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Sunday, July 1, 2012

Parsing Roberts's Obama Care Ruling

After days of fuming over Justice Roberts's egregious Obama Care decision, I shocked myself this morning by finding grounds on which to support his ruling. I still abhor Obama Care; I merely note that I can make some logical (but probably not legal, given my lack of legal expertise) support for the awful decision. I will have to begin by assuming that it is reasonable and correct for Roberts to redefine the penalty as a tax. Such procedural questions are outside my bailiwick. The reduced question I wish to consider is:
Is it a significant expansion of federal power to say that the government has the right to coerce participation in commerce by means of the tax code?
  To remove partisan considerations from this question, recall that most Republican plans for correcting the distortions in the health care market include giving individuals an income tax deduction for purchasing health insurance. Therefore, the GOP plan (which I have heretofore supported) includes a measure which reduces taxes (a penalty by another name, according to Roberts) for those who purchase health insurance. This is logically equivalent (plus or minus a tax increase) to penalizing those who do not purchase health care. Of course, the Democratic plan implies an implicit tax increase, whereas the GOP plan does not. So, in the large, the two approaches differ on the mandate issue only on the issue of tax rates. No one argues that Congress does not have the right to raise our taxes. Hence, if we grant Roberts's redefinition of the penalty as a tax,  the two parties seem to agree that the mandate is constitutional.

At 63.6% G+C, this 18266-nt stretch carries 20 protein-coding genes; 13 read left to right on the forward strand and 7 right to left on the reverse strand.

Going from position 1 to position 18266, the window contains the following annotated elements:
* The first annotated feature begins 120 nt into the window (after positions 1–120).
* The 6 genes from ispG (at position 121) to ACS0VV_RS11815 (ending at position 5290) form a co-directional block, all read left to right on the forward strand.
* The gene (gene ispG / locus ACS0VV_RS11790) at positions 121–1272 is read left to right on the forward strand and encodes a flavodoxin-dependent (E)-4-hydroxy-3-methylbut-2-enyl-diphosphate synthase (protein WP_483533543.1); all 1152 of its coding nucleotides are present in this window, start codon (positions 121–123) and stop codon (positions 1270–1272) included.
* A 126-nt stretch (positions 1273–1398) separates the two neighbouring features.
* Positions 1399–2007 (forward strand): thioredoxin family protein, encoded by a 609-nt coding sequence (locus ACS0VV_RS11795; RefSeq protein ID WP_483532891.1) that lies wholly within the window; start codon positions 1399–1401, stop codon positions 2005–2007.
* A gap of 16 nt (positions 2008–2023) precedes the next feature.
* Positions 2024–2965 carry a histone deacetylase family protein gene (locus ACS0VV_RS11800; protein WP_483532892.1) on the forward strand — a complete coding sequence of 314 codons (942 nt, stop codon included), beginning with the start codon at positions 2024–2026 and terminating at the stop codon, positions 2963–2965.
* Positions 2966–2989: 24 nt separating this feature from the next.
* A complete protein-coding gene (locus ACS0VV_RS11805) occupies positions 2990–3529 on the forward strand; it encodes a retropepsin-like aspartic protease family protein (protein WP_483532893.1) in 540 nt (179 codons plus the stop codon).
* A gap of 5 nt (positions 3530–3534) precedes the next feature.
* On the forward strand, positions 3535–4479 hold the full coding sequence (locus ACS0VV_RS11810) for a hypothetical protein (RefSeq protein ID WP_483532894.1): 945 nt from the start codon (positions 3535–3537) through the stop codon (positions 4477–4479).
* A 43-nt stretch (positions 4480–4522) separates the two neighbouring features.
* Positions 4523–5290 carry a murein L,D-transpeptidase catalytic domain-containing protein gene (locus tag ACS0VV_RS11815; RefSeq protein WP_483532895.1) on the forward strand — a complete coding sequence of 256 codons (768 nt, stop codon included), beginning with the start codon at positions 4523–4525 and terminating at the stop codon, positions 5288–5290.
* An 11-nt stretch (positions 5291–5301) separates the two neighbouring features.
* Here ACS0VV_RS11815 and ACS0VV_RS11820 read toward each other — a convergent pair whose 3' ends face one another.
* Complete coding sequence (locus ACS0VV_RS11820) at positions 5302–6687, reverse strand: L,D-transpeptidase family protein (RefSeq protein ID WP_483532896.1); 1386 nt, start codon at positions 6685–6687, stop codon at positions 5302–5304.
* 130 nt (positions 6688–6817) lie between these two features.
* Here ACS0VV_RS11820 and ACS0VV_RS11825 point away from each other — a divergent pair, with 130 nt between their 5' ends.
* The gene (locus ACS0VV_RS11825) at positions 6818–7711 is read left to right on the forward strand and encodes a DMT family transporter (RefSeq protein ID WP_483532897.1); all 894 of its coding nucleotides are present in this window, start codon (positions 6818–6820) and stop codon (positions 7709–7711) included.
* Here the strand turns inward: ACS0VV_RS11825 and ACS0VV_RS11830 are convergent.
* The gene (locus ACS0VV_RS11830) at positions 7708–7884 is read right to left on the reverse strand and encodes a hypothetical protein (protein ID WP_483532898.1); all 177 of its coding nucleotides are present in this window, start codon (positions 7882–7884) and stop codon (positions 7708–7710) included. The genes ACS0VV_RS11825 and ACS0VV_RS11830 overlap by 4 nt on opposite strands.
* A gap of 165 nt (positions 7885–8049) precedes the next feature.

Of course Obama Care is not the first instance of the federal government requiring, through taxes/penalties participation in commerce. Every year when I pay my income taxes, I pay the penalty for not participating in the home mortgage market. My taxes are higher than those of my colleagues with large mortgages. Nonetheless, despite these penalties, I have refused to buckle to federal coercion to support the banks by selling them a mortgage on my home.

  As I chew on this thought, I still come to a different conclusion than Roberts. Roberts's argument is essentially that Obama Care is the reductio ad absurdum of our current taxing policies. That mortgage deductions pave the way for Obama Care do not justify the latter in my mind. Instead, it suggests that such tax policies contain hidden erosions of our freedoms and should be disposed of with Obama Care.

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